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Four Daughters

Farhad Dalal
Farhad Dalal
4 Star popcorn reviewss


With all the weekend releases covered, I did have some breathing space to explore and scout for content from across the globe. And I immediately revisited my Oscar list given that the Academy Award Season is warming up. With that, I finished watching the new film from Tunisia titled ‘Four Daughters’ which is Tunisia Official Submission to the Academy Awards this year(not nominated in the Final 5) and Nominated under the Top Documentary Films at the Academy Awards this year. One of my reasons for exploring content from different corners of the world is to understand the culture of the country where the drama is set in while also wishing to briefly be acquainted with the history of the country. And my love for culture made me wish to watch Four Daughters which is officially my first film from Tunisia that I have watched and now reviewing. Without having any inkling about what the film was about, I ventured into the film Four Daughters, does it manage to impress, let’s find out.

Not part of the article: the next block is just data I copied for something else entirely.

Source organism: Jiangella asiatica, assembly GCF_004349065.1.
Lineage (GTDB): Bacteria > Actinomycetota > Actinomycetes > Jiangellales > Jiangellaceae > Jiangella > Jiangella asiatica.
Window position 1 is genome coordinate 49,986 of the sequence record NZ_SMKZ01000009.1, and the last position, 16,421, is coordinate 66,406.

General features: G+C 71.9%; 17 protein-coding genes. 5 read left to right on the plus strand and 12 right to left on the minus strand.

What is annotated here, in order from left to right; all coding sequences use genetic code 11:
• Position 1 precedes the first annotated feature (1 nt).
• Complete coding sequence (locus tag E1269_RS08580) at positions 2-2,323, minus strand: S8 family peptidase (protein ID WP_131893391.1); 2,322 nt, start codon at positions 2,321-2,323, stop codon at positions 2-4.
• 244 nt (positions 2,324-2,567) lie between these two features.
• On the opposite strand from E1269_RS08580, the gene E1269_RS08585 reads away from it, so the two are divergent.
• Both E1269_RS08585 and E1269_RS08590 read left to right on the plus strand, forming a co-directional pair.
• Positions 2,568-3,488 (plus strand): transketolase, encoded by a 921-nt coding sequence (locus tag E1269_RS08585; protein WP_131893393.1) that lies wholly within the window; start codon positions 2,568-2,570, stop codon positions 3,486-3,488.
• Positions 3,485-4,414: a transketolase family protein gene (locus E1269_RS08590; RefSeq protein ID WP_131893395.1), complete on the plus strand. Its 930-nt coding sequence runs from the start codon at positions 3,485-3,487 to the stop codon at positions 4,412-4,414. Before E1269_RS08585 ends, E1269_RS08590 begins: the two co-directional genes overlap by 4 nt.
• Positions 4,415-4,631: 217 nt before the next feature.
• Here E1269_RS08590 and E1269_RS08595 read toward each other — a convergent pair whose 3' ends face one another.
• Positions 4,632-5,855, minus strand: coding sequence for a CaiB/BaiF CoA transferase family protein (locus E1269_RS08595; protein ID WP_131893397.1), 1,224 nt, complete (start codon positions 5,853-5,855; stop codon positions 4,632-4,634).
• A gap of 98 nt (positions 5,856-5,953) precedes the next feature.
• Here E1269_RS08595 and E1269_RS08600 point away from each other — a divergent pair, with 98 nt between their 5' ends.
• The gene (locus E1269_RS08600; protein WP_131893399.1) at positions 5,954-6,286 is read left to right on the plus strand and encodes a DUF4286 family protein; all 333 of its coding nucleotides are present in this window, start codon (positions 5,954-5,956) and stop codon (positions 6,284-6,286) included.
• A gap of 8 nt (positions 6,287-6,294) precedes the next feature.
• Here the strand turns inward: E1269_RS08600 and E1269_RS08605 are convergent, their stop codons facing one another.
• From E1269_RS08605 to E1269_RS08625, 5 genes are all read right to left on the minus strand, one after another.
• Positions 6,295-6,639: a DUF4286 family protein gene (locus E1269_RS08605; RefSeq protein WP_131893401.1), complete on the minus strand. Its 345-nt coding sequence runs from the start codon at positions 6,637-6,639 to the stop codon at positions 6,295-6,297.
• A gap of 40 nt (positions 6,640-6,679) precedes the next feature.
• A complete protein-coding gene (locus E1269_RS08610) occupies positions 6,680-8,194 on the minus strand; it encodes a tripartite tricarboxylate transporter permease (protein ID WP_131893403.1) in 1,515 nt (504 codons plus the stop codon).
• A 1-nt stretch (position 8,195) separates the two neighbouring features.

Story & Screenplay

Four Daughters documents the life of a family from Tunisia comprising of four daughters along with her mother, out of which two daughters are radicalized amidst the shifting politics of the land. The format of the story is such that it is a documentary while also re-enacting certain sequences in the lives of the daughters. This for me was a refreshing change from the standard documentary format that would generally have people talking and sharing their personal experiences in front of the camera. This was in many ways similar to the Moroccan Film The Mother Of All Lies which had the entire sequences represented through dolls. I do like how innovative filmmakers are in exploiting newer formats which are capable of disrupting the genre. The screenplay standing at about 110 minutes is deeply shattering and subtly disturbing given the family who is separated due to radicalization that potentially destroys their harmony owing to the shift in power in Tunisia.

The drama begins with the introduction of the key members of the family featuring the mother(Olfa) along with her two daughters Eya and Tayssir who are extremely emotional about the story that they would have to relive through the retelling of the documentary. To give them company, there are actors Nour Karoui, Ichraq Matar and Hend Sabry, two of whom would be enacting the roles of the two ‘missing’ daughters while the other would reprise the role of Olfa. You are briefly acquainted with the hardships that Olfa had to encounter in her growing up years in a society that was largely patriarchal. This made her even protective about her four daughters that she had conceived through her first marriage. The daughters on the other hand were free birds, often rebellious while being subjected to a lot of restrictions at their homes.